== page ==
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BOOK REVIEW:

The last days of night

In 1888 on a busy street in Manhattan, New York City, a young man, who works for Western Union, attempts to connect two direct current wires by mistake. The workman’s arms jolted with orange sparks, a blue flame shot from his mouth and set his hair on fire. Then it melted his clothes and the skin off his bones….

Witnessed by 200 people, as well as the young lawyer Paul Cravath, the terrifying event begins this historical novel about a compelling and often mysterious story about the so-called current wars.  Which is better, direct or alternating current?  A bitter rivalry is fought between Thomas Edison and George Westinghouse. These two men file suits and countersuits over who invented the light bulb. Paul Craveth represents Westinghouse.  Then Nikola Tesla enters the story, whose genius and erratic behavior take center stage.  Tesla touts the alternating current and demonstrates its safety in dramatic fashion to Paul. He sends arcs of A/C all over his New York workshop to prove its worth to Paul, who is visiting.  Tesla can even envision devices that are not yet made, but will be, far into the future, such as mobile phones and instant communication.  We get a look at his quirky, erratic behavior when he will subsist on only water and saltine crackers.  When given a pork roast to eat, he wouldn’t touch it, because “it was divisible by seven and toxic to him.”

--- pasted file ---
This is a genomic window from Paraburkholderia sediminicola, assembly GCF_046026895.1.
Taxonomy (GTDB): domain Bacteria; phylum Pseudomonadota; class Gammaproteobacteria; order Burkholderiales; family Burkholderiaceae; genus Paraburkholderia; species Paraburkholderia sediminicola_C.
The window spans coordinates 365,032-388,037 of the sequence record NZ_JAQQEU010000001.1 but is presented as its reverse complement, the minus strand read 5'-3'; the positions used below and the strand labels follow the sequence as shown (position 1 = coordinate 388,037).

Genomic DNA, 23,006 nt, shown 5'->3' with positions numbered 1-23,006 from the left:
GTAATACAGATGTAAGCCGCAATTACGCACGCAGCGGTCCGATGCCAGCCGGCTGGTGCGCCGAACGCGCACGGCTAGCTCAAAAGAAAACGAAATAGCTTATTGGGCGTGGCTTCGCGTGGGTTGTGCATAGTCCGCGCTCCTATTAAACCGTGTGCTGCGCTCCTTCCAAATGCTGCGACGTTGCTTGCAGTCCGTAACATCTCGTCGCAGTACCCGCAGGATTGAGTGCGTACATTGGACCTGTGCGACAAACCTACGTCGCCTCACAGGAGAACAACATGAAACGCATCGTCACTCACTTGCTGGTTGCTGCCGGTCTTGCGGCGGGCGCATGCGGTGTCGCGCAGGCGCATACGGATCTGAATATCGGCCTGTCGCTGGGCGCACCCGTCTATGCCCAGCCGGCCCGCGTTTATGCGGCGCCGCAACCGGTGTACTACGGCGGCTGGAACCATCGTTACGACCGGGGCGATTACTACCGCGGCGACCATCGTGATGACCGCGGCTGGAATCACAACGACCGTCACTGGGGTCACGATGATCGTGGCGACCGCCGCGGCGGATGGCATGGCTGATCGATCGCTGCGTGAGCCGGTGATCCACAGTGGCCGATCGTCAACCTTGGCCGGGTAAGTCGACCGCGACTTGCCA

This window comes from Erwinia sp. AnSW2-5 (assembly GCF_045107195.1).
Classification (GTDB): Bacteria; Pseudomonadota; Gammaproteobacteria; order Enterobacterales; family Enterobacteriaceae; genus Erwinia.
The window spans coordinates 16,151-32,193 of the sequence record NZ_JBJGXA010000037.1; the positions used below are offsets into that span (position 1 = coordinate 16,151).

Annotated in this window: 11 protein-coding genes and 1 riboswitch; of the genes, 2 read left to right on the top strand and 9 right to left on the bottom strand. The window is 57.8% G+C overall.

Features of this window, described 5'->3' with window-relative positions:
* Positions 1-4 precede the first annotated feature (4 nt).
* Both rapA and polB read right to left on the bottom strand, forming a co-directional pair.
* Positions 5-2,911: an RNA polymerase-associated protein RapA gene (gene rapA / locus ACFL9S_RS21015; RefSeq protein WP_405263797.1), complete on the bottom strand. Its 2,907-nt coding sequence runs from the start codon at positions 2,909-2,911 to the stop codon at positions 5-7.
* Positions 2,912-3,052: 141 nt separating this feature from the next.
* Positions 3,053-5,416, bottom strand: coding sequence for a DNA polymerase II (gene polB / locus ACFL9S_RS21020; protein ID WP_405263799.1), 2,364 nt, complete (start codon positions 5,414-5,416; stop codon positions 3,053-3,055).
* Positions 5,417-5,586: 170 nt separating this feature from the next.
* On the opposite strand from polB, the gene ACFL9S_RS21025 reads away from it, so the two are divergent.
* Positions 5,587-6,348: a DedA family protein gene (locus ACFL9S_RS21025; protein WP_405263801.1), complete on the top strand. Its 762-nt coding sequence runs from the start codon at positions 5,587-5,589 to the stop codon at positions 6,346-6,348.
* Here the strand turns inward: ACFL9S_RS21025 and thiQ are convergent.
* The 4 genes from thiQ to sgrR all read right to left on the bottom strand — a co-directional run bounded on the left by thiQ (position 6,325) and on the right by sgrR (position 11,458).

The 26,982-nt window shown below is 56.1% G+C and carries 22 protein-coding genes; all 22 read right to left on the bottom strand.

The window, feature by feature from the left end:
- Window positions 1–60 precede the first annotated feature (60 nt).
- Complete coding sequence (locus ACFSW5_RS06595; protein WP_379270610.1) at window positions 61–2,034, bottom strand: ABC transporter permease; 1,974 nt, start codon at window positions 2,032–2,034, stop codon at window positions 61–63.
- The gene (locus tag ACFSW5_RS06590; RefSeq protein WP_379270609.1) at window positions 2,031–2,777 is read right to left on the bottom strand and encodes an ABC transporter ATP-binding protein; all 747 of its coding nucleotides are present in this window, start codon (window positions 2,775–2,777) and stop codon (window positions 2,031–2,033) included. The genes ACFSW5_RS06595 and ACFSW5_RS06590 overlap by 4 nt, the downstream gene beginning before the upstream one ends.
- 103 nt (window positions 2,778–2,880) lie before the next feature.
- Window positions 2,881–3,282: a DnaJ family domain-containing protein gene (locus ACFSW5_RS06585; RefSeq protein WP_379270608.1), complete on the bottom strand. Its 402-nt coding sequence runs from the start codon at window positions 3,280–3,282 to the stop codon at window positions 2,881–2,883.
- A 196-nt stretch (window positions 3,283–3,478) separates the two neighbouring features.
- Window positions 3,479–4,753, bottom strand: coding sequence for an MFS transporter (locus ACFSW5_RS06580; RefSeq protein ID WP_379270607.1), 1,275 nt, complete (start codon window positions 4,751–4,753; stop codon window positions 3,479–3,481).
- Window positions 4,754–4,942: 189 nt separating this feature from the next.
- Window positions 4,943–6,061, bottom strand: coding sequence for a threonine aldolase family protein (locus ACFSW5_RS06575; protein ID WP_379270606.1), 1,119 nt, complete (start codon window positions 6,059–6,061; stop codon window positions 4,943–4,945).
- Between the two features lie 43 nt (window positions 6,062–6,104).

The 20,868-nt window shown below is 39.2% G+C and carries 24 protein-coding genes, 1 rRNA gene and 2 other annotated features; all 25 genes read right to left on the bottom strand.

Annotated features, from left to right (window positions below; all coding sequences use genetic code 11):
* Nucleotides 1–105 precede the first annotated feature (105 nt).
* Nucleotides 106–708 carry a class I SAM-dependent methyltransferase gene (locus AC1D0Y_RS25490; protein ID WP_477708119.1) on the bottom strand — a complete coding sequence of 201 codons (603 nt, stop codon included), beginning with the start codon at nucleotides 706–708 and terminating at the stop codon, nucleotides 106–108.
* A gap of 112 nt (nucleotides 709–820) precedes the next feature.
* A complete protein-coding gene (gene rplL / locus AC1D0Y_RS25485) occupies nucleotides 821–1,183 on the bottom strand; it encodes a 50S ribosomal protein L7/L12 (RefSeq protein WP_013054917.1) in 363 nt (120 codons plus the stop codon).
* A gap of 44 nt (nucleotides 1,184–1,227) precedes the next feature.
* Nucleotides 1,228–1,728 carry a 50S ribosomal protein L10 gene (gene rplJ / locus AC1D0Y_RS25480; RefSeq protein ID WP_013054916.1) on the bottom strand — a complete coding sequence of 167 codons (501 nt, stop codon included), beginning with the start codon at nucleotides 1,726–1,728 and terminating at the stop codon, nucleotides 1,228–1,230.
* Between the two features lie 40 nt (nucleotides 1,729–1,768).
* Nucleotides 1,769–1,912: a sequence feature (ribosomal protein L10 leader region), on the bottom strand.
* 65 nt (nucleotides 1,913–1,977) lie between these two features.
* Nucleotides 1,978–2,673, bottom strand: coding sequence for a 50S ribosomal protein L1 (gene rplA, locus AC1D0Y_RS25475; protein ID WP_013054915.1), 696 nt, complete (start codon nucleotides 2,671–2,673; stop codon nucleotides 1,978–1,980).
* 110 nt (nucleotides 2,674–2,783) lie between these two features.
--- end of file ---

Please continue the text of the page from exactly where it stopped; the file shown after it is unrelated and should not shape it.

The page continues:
This novel will keep the reader eagerly turning pages. A mystery surrounds who set fire to Tesla’s workshop.  Paul is pulled out alive but injured.  Tesla has disappeared.  Is he alive or dead?  Paul, as the vehicle in which the story continues, is under great duress because his law firm represents Westinghouse.  He probably won’t win the lawsuits against his own client!  Edison owns a huge company and will do anything to win.  There are misdirections in the story as to what has happened, not only with the fire, but other events as well. For example, who is the mole or spy in Westinghouse's factories working for Edison?  Graham Moore’s plot and writing make you care about the characters, especially Tesla and Paul. You hope that Tesla is alive and that Paul can win his lawsuits.  Also, there is a great deal of information about the early electrification of America, and the real-life characters behind the current wars.  This terrific historical novel is well worth the read.


 

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